The following script is one Gardner suggested when seeking a referral from a new customer:

 

“You can say, ‘I’m happy we have started working together. It is really incredible. I appreciate it. I want to thank you for the business. I’m looking forward to a long-term relationship,’” Gardner said. “And then you just ask the customer, ‘By the way, who else do you think might be interested in our services?’”

 

In another scenario, a salesperson calls on a decision maker, but is unable to convert this particular person into a customer. Nonetheless, there still is the opportunity to receive a referral.

 

“If you had a positive meeting with a prospect and he or she is not able to make a change for whatever reason, you can say, ‘I understand this is not a good fit for you at this time," Gardner said. "Hopefully, we can work together in the future. Do you know anybody in this office building or in this industrial park or in this area who might be a good fit for us?’”

 

What to do when you receive a referral/ Contacting the referral: “When somebody gives you a referral and you say to them, ‘I promise I will follow up — you can rely on me,’ immediately, when you get back to your office, send him or her a referral gift with a handwritten thank you card,” Gardner said. “The card could say, ‘Thank you so much for the referral. Enclosed is a token of my appreciation.’”

 

Gardner shared an incident concerning a salesperson who had given him a referral. He had thanked her by sending a box of chocolates.

 

“That salesperson came up to me recently and said, ‘Jeff, I’ll never forget that box of chocolates you sent me seven years ago when I gave you that referral,’” Gardner said. “It doesn’t have to be an expensive gift — $10, $15, maybe $25 at the most. One of the things I give, because I’m in the education business, is a $15 or $25 gift card to Barnes & Noble. One of the distributors we work with gives car washes. It’s not about the money.

 

“Too many people use this system and they don’t send a gift unless they get an order from the referral. It is not the referrer’s fault that you didn’t close the deal. You want to reward the behavior of giving you referrals. So, give the person giving you a referral a nice little gift with a handwritten card. Also, hand address the outside of the envelope and use a self-adhesive stamp — don’t run it through a meter. In general, in today’s world, a handwritten note is going to surprise him or her. You will be making an impression.”

 

Contact: Maximum Performance Group,
453 Providence Road, Palatine, IL 60074.
Phone: 847-202-1705.
Email: jeff@mpg91.com.
Website: www.mpg91.com.


 






Imports Mixed, Exports Down
For First 11 Months Of 2016

import

Rick Mullen, Broom, Brush & Mop Magazine Associate Editor

 

U.S. government trade figures for the first 11 months of 2016 indicated raw material imports were down in three categories outlined: hog bristle, broom and mop handles and metal handles compared to the first 11 months of 2015. For November 2016, two categories outlined reported increases: hog bristle and brush backs, compared to November 2015.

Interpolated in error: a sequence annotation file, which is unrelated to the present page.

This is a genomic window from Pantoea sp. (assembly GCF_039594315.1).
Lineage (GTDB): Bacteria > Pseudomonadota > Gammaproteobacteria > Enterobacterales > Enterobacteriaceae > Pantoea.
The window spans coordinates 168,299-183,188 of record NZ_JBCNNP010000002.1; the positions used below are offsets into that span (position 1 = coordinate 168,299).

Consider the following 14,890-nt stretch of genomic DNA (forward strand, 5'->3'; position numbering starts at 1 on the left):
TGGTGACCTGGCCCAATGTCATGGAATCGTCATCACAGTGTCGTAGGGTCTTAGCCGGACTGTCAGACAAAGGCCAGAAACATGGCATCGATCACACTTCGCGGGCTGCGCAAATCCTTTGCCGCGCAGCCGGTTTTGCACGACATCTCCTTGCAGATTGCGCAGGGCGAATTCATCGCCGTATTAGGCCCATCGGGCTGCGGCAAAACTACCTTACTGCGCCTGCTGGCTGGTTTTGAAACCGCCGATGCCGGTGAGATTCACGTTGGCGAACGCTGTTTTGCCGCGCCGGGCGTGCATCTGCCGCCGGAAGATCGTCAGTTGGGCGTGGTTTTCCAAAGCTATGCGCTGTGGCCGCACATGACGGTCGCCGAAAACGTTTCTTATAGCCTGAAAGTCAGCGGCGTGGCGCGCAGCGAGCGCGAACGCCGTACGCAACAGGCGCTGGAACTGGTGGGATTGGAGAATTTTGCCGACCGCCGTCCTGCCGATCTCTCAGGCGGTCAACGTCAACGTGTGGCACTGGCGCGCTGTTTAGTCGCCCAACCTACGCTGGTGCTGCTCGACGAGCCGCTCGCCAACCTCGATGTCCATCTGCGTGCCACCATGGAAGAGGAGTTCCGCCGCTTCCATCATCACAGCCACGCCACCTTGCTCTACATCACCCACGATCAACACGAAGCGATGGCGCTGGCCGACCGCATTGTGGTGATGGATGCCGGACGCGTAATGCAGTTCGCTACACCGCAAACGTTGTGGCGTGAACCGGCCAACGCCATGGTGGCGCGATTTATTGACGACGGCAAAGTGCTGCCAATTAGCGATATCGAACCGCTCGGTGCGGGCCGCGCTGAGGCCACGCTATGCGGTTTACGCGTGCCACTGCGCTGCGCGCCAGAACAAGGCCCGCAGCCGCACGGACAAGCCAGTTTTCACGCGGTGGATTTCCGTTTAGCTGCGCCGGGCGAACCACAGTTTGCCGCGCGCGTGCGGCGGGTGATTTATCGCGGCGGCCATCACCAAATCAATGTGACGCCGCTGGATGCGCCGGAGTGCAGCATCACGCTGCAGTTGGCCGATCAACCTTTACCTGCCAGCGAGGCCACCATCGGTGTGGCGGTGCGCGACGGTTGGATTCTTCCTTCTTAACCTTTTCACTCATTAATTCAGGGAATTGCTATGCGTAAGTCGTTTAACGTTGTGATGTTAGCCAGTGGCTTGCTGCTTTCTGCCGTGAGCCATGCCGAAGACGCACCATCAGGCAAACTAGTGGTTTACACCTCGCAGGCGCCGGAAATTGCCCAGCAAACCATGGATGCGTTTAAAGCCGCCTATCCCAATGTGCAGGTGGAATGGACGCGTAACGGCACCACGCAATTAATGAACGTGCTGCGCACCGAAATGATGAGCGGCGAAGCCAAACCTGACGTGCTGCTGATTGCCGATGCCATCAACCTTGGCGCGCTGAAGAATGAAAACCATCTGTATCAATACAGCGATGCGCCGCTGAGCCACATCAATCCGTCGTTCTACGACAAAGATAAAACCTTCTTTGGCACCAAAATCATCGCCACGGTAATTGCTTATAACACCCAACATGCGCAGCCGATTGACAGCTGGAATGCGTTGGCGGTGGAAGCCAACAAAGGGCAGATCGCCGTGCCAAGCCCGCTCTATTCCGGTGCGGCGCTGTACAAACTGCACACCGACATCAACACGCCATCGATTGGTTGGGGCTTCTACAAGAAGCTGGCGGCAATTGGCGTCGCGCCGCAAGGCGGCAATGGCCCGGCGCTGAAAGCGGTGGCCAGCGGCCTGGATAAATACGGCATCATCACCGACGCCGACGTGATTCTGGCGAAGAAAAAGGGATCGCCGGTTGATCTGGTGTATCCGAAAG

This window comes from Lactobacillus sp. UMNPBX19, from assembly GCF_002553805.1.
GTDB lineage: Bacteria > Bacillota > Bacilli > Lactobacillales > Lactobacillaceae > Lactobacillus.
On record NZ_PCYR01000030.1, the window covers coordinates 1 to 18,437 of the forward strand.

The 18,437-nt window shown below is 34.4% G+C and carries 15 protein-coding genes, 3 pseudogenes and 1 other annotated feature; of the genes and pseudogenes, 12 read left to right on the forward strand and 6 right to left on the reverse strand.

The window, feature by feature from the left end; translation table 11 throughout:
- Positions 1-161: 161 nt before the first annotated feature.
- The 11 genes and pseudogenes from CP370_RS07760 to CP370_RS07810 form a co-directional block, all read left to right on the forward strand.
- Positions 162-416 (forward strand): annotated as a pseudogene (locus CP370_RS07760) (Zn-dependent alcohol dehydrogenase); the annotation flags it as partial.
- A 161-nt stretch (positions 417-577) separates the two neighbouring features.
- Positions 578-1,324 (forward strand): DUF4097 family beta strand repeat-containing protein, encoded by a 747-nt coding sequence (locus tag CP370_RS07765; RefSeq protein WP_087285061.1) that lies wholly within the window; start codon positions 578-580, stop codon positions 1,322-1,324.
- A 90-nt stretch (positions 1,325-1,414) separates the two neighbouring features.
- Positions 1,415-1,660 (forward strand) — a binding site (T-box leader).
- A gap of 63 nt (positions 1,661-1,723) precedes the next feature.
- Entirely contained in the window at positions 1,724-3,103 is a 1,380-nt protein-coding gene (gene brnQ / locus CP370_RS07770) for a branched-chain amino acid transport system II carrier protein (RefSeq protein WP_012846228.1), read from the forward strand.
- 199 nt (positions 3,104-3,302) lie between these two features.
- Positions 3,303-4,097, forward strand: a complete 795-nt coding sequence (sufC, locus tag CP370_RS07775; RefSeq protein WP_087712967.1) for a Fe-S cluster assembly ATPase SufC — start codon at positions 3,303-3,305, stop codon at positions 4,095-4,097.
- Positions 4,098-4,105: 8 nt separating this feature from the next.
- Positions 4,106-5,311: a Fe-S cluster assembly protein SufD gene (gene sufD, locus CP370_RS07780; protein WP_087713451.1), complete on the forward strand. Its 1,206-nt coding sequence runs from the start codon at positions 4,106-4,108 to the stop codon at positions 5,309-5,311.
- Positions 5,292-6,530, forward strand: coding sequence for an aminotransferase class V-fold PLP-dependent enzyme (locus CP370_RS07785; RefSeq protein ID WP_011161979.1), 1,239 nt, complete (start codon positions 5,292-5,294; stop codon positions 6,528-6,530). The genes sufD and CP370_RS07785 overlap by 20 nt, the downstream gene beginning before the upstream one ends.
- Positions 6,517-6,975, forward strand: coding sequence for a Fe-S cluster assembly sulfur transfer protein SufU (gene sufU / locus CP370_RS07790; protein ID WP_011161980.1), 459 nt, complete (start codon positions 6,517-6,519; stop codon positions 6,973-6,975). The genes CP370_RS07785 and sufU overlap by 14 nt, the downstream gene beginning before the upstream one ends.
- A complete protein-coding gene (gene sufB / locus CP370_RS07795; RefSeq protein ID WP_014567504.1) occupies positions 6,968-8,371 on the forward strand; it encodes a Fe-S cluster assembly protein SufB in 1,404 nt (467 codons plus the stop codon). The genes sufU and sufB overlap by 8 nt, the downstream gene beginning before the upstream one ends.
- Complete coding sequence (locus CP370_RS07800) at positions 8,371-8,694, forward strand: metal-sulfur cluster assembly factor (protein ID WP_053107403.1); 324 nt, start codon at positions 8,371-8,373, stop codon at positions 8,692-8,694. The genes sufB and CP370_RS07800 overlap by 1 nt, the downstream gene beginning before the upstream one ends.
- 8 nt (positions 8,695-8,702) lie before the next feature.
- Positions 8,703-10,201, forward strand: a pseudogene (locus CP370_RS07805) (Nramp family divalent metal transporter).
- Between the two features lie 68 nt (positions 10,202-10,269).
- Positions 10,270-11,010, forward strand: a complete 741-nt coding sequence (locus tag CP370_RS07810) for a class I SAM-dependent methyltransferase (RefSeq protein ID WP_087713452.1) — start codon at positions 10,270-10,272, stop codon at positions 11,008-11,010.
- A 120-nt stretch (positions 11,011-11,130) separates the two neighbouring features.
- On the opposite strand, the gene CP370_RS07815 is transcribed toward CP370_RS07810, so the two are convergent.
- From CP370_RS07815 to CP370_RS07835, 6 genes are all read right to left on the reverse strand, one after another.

Import totals for the first 11 months of 2016 were up in five finished goods categories outlined: toothbrushes, hairbrushes, paint rollers, paintbrushes and upright brooms, compared to the first 11 months of 2015. In November 2016, four categories outlined recorded increases: toothbrushes, hairbrushes, paint rollers and upright brooms, compared to November 2015.


– RAW MATERIAL IMPORTS –


Hog Bristle

The United States imported 25,745 kilograms of hog bristle in November 2016, up 84 percent from 13,985 kilograms imported in November 2015. During the first 11 months of 2016, 203,938 kilograms of hog bristle were imported, down 19 percent from
251,327 kilograms imported during the first 11 months of 2015.


China sent 202,960 kilograms of hog bristle to the United States during the first 11 months of 2016.


The average price per kilogram for November 2016 was $24.11, down 28 percent from the average price per kilogram for November 2015 of $33.59. The average price per kilogram for the first 11 months
of 2016 was $23.95, up 21 percent from the

average price per kilogram of $19.72 for the first
11 months of 2015.

 

Broom And Mop Handles

The import total of broom and mop handles during November 2016 was 1.4 million, down 7 percent from 1.5 million for November 2015. During the first 11 months of 2016, 15.8 million broom and mop handles were imported, down 5 percent from 16.6 million for the first 11 months of 2015.


During the first 11 months of 2016, the United States received 7.8 million broom and mop handles from Brazil, 4.9 million from Honduras and 2.1 million
from China.


The average price per handle for November 2016 was $1, up 13 percent from the average for November 2015 of 87 cents. The average price for the first 11 months of 2016 was 90 cents, down 5 percent from 95 cents for the first 11 months of 2015.


Brush Backs

November 2016 imports of brush backs totaled 662,171, up 16 percent from 571,017 for November 2015. During the first 11 months of 2016, 6.7 million brush backs were imported, up 3 percent from 6.5 million for the first 11 months of 2015.


Sri Lanka sent 3.2 million brush backs to the United States during the first 11 months of 2016, while Canada shipped 2.6 million.


The average price per brush back was 50 cents during November 2016, down 1 cent from the average price for November 2015. For the first 11 months of 2016, the average price per brush back was 46 cents, up 1 cent from the average price for the first 11 months of 2015.

 

Metal Handles

The import total of metal handles during November 2016 was 1.7 million, down 26 percent from 2.3 million for November 2015. During the first 11 months of 2016, 24 million metal handles were imported, down 4 percent from 25 million for the